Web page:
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Louisiana House lawmakers struck down a proposal Thursday to raise the state's legal smoking age from 18 to 21 for most people. The bill was only backed by 24 legislators while 55 voted against it.

The bill, sponsored by state Rep. Frank Hoffmann, R-West Monroe, would have banned anyone under 21 from purchasing tobacco, alternative nicotine or vaping products.

Lawmakers already had their reservations about the bill when it advanced through the House Appropriations Committee earlier this month. In an effort to accommodate legislators’ concerns, the proposed bill would have exempted first responders, military members and veterans.

Still, the bill fell short of the support needed to pass in the lower chamber.

A higher smoking age, Hoffmann stressed, would result on health benefits and health care savings. He also cited reports from the Campaign for Tobacco-Free Kids that showed 7,200 Louisianians die from smoking each year and that the state pays $1.8 billion in annual health care costs.

“Folks, this is a health issue,” said Hoffmann, a former smoker, in his closing remarks. “It’s a simple but tremendously important concept. It’ll reduce deaths, make better health, save money in the long run and make life better for many.”

Fourteen states have already passed laws to raise the minimum smoking age to 21, according to data from the Campaign for Tobacco-Free Kids.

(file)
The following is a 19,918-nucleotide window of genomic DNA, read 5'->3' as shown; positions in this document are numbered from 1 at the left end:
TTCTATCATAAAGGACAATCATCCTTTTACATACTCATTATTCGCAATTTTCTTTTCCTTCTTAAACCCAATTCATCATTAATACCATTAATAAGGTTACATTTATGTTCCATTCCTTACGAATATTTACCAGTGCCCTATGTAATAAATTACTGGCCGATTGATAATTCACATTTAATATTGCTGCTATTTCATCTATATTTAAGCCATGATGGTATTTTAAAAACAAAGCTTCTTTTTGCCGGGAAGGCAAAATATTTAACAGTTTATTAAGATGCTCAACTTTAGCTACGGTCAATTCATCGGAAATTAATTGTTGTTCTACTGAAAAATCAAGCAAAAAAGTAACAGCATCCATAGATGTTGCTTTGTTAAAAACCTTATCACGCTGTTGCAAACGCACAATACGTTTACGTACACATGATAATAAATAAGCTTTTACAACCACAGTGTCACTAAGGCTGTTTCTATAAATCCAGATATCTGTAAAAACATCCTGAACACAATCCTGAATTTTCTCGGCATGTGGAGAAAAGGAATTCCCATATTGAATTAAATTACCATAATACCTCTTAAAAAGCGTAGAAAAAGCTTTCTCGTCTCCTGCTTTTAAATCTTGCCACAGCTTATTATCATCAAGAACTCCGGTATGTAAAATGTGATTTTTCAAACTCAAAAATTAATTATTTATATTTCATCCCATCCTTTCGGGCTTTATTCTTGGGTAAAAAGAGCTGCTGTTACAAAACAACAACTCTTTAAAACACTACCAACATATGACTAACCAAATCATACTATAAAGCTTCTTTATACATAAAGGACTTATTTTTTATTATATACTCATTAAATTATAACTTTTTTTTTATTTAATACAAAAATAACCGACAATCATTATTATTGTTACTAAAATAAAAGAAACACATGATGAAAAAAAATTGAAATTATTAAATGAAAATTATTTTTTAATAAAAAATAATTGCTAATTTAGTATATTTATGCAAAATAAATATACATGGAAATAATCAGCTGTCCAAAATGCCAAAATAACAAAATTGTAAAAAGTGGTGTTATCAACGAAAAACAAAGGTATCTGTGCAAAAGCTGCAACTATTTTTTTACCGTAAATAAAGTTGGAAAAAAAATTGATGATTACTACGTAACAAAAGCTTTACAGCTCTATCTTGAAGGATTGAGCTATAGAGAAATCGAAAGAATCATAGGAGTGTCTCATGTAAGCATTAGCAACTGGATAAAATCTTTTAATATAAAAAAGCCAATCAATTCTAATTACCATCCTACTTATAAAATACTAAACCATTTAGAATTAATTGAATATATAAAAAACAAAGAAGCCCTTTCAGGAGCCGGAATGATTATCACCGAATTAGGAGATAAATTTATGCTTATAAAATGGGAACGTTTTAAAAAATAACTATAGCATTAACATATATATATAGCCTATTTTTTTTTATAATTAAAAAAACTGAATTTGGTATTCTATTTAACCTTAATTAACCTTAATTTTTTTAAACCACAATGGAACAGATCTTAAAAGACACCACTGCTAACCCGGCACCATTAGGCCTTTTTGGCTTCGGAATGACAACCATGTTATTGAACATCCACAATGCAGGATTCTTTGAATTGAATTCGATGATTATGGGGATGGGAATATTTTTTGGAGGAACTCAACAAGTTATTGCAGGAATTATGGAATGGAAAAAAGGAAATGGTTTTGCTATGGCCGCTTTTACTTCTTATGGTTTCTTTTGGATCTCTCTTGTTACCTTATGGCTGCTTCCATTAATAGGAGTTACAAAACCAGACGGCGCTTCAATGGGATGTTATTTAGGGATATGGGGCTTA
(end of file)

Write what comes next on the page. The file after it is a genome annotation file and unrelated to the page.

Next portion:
The state would have lost $5 million in revenue by raising the smoking age, according to the bill’s price tag.

Opponents argued that the bill would restrict people’s liberties.

Rep. Lance Harris, R-Alexandria, argued the state should not outlaw retailers from selling tobacco products to people under 21 because smoking is legal nationwide.

Harris, who is the owner of several convenience stores that also sell tobacco products, contended that health risks from smoking are already posted on products and the precedent for restricting smoking would carry over to other items such as soft drinks.

“Eighteen-year-olds right now can get married, they can die for your country, but they can’t make the decision to smoke?” Harris asked. “Are you going to raise the age on Twinkies to 21?”

Even some anti-smoking groups did not back Hoffman’s bill. They argued that the numerous exceptions, which were added by lawmakers in the committee, weakened the proposed law.

Ashley Hebert, government relations director at the American Heart Association, commented in an interview that the provision by Rep. John Stefanski, R-Crowley, to allow retailers to mark up the price of smoking products on customers and keep the money was “the nail in the coffin.”

“This particular piece of legislation,” Hebert said, “lacks enforcement mechanisms on the retailer.”